The adoption of power and violence by the domestic woman seems to be the movie’s main fear. However, there are a few issues with that argument that need clarification. One could argue that the premise of power passing to the home sphere isn’t realistic. Looking at modern women’s equality movements, women aren’t fighting for more control of the home, they want equality in the workplace, equal pay, and access to birth control. The current women’s rights platforms don’t want to maintain the status quo. But Misery isn’t concerned with those modern claims. Misery explores a traditional woman in her element rather than a modern woman in a man’s element. The movie is concerned that women are gaining power in areas where they already have it.
The movie seems to be specifically pointing towards marriage. This association can be contested, primarily on the basis that that marriage is typically seen as strangling towards women rather than men. However, the emphasis on control of Sheldon’s creativity throughout the film shows that Misery is concerned with marriage’s effects on men. Sheldon wants to be in control of his literary creations, but the in the film women keep his genius and happiness at bay. His editor wants to make money off him, Misery makes him feel like a fake writer, and Wilkes forces him to write against his will. Sheldon feels shackled to the women in his life and he wants, fittingly, a divorce from them. Wilkes is the opposite; she views marriage as sacred, claiming, “People just don’t respect the institution of marriage anymore. They have no sense of real commitment.” At the end of the movie, Wilkes decides that she and Sheldon will take their lives, reminiscent of the star-crossed lovers Romeo and Juliet. The symbolic rape of Wilkes avoids Sheldon’s death, which would be an end to his creativity that was held at gunpoint the whole movie. Instead, Sheldon kills Wilkes with his typewriter, one of the tools of his enslavement, and writes a book about a man, transcending the femininity in his life. These themes are reinforced by the title of Sheldon’s new book, which is “The Higher Education of J. Phillip Stone.” By shedding the woman’s influence, Sheldon can self-actualize.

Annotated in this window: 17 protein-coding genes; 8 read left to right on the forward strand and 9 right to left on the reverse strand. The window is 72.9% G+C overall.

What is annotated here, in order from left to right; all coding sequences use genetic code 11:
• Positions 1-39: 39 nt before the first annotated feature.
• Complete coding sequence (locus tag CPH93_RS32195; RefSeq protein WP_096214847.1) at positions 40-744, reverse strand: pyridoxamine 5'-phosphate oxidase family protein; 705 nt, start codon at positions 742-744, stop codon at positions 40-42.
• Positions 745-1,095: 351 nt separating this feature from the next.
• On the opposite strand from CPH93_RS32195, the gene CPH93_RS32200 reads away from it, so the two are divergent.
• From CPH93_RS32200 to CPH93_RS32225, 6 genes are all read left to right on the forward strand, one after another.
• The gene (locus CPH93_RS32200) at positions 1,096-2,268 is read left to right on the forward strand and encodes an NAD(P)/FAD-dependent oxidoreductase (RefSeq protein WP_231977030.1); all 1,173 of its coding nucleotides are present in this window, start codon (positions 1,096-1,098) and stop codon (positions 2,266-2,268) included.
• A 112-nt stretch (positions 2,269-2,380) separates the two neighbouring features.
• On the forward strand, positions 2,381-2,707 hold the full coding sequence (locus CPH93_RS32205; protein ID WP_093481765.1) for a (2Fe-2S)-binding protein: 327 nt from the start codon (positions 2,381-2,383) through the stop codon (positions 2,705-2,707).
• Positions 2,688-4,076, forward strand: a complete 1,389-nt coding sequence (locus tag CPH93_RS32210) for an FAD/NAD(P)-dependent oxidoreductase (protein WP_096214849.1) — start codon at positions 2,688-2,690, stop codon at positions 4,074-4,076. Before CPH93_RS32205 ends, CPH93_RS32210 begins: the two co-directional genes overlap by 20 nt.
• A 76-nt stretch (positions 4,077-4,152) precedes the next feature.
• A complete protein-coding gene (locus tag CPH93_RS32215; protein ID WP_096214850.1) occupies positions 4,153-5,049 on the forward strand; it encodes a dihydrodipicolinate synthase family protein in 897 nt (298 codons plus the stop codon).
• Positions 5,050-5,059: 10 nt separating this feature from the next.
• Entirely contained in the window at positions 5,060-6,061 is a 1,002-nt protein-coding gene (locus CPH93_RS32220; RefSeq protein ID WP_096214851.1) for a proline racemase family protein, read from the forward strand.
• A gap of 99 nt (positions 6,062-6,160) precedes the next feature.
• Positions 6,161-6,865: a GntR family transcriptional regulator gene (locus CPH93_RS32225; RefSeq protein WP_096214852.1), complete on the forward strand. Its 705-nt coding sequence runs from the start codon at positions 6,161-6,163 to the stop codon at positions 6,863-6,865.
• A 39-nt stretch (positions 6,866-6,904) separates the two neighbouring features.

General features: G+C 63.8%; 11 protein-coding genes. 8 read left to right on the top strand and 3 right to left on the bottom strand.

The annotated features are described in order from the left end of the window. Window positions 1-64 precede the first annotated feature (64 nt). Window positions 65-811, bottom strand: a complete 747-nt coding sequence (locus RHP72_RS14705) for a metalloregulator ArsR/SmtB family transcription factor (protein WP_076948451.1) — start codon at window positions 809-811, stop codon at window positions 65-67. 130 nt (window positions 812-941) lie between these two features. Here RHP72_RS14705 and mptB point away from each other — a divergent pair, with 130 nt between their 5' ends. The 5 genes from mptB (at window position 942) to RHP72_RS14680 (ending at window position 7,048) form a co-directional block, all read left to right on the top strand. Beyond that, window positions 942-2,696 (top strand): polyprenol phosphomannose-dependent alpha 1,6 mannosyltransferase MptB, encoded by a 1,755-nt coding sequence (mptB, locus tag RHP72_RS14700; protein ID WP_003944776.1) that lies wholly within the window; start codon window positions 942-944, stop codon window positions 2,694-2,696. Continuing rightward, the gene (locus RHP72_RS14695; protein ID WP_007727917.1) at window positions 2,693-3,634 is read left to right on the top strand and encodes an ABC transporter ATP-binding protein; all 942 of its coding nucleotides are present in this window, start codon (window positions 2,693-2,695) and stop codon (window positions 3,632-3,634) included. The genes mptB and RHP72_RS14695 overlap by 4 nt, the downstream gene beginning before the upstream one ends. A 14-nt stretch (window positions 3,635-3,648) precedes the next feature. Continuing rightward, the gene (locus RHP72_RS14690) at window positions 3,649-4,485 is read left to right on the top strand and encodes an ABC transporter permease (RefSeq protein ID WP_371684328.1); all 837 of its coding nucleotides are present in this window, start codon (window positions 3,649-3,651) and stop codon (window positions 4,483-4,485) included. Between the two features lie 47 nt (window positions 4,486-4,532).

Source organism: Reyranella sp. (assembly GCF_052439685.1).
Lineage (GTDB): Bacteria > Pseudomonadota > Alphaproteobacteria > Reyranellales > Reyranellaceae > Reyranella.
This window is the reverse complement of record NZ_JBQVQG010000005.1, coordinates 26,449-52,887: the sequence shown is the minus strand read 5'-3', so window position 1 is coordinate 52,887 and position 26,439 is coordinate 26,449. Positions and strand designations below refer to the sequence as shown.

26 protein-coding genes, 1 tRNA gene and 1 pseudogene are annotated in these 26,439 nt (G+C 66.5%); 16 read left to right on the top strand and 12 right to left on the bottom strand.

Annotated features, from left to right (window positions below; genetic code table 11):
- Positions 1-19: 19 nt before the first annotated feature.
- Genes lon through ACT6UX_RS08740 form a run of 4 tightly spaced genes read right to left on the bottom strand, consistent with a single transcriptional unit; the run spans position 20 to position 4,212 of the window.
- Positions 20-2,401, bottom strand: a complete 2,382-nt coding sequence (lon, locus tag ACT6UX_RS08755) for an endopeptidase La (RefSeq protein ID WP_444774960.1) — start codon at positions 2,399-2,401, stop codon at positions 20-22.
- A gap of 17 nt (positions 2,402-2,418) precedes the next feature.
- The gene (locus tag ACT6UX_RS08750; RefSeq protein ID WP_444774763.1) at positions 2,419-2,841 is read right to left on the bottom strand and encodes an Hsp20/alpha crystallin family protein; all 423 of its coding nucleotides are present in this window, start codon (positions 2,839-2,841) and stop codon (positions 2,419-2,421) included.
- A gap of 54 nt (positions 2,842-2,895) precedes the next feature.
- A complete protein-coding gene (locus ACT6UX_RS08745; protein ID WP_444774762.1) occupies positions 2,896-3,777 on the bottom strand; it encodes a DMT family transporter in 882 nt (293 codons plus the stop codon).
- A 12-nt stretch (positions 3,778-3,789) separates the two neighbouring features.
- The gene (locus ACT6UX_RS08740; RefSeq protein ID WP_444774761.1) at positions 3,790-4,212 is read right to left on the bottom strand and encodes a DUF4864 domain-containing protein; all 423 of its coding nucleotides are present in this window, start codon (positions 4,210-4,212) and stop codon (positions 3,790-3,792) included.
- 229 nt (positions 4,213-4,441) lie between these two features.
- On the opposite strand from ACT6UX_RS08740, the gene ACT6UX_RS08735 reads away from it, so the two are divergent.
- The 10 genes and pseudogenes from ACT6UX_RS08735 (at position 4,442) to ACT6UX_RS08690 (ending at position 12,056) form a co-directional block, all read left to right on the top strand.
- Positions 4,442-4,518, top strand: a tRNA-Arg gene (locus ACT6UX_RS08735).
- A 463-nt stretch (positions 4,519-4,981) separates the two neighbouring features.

There is one more possible message to glean from this movie. Sheldon overcomes the burdens of marriage despite Wilkes’ attempts to subdue him through violence. The movie, with its large male audience, clearly disapproves of marriage for men. But, in some small way, it also encourages women to explore other spheres than the home. Clearly this movie believes women cannot be violent and powerful while bonded to men. Perhaps they should try for the workplace after all.
Clover, Carol. Men, Women, and Chainsaws: Gender in the Modern Horror Film. Princeton, New Jersey: Princeton University Press, 1992.
Lant, Kathleen Margaret., and Theresa Thompson. Imagining the Worst: Stephen King and the Representation of Women. Westport, CT: Greenwood, 1998. Print.
Magistrale, Tony. Hollywood’s Stephen King. Gordonsville, VA, USA: Palgrave Macmillan, 2003. ProQuest ebrary. Web. 18 May 2016
Misery. Dir. Rob Reiner. Prod. Rob Reiner. By William Goldman. Perf. James Caan and Kathy Bates. Columbia Pictures, 1990
MovieClips. “Hostel (7/11) Movie CLIP – The American Client (2005) HD.” www.youtube.com. Web. 25 May 2012.